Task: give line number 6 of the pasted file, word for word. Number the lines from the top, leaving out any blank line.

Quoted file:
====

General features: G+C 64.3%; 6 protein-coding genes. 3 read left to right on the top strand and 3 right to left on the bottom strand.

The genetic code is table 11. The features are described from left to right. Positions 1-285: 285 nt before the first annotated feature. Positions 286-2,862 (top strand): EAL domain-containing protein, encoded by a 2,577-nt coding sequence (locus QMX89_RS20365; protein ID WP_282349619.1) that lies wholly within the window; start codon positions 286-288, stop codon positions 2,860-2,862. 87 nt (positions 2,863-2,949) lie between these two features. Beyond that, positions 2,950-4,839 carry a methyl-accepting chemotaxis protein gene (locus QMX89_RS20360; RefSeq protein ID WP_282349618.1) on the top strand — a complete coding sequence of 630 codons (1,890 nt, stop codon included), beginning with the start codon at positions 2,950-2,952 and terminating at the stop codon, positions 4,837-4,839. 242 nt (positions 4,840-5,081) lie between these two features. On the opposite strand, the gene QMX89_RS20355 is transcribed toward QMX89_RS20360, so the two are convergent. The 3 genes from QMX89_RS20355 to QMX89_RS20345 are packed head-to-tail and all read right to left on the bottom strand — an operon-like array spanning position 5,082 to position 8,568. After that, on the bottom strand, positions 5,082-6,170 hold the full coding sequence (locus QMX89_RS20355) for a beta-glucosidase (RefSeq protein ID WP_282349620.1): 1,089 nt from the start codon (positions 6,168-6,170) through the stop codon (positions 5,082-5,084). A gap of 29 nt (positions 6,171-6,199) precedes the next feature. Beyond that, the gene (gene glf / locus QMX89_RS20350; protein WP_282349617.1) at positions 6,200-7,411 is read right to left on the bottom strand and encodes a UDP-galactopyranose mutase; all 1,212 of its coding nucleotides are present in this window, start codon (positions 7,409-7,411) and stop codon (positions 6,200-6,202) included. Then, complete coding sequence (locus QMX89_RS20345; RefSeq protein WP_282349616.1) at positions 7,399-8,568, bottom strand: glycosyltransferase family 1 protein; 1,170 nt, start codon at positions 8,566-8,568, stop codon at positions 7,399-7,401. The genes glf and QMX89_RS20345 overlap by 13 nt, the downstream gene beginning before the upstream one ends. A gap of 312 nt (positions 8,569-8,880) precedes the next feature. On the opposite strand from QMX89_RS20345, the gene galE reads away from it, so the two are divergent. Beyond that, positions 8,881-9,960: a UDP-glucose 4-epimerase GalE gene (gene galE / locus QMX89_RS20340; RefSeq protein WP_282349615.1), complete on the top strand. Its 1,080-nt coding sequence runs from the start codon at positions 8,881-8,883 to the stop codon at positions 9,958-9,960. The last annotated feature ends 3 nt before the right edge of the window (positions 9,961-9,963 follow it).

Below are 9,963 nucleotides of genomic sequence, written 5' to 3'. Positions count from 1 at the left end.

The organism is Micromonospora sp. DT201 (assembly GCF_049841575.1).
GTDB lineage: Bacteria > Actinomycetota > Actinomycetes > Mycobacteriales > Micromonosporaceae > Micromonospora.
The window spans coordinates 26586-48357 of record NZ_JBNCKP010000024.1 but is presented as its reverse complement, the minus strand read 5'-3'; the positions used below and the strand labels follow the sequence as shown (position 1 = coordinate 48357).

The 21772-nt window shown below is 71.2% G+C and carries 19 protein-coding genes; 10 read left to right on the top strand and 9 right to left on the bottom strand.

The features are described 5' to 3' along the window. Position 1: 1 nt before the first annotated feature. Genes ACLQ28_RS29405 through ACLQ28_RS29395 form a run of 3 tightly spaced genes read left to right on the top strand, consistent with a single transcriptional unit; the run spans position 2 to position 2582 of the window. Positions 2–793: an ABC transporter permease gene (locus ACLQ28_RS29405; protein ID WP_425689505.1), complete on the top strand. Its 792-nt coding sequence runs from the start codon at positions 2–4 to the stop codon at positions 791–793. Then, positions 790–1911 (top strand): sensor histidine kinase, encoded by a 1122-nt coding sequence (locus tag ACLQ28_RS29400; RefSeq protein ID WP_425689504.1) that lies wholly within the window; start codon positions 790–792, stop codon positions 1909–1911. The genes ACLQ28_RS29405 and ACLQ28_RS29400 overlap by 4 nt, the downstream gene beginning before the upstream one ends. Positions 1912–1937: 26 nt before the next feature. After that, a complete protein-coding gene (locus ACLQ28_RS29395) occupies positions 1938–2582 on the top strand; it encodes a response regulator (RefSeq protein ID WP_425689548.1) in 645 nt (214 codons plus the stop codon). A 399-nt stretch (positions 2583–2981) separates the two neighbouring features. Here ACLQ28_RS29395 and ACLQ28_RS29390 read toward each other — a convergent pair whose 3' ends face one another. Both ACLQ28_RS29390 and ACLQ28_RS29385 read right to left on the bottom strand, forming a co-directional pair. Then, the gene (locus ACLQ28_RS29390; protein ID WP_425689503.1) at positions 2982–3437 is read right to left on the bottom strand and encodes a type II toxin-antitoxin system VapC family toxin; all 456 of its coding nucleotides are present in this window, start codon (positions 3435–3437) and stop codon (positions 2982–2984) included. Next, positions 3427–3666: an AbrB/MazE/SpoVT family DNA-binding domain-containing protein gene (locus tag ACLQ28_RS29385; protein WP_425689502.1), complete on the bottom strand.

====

The window spans coordinates 26586-48357 of record NZ_JBNCKP010000024.1 but is presented as its reverse complement, the minus strand read 5'-3'; the positions used below and the strand labels follow the sequence as shown (position 1 = coordinate 48357).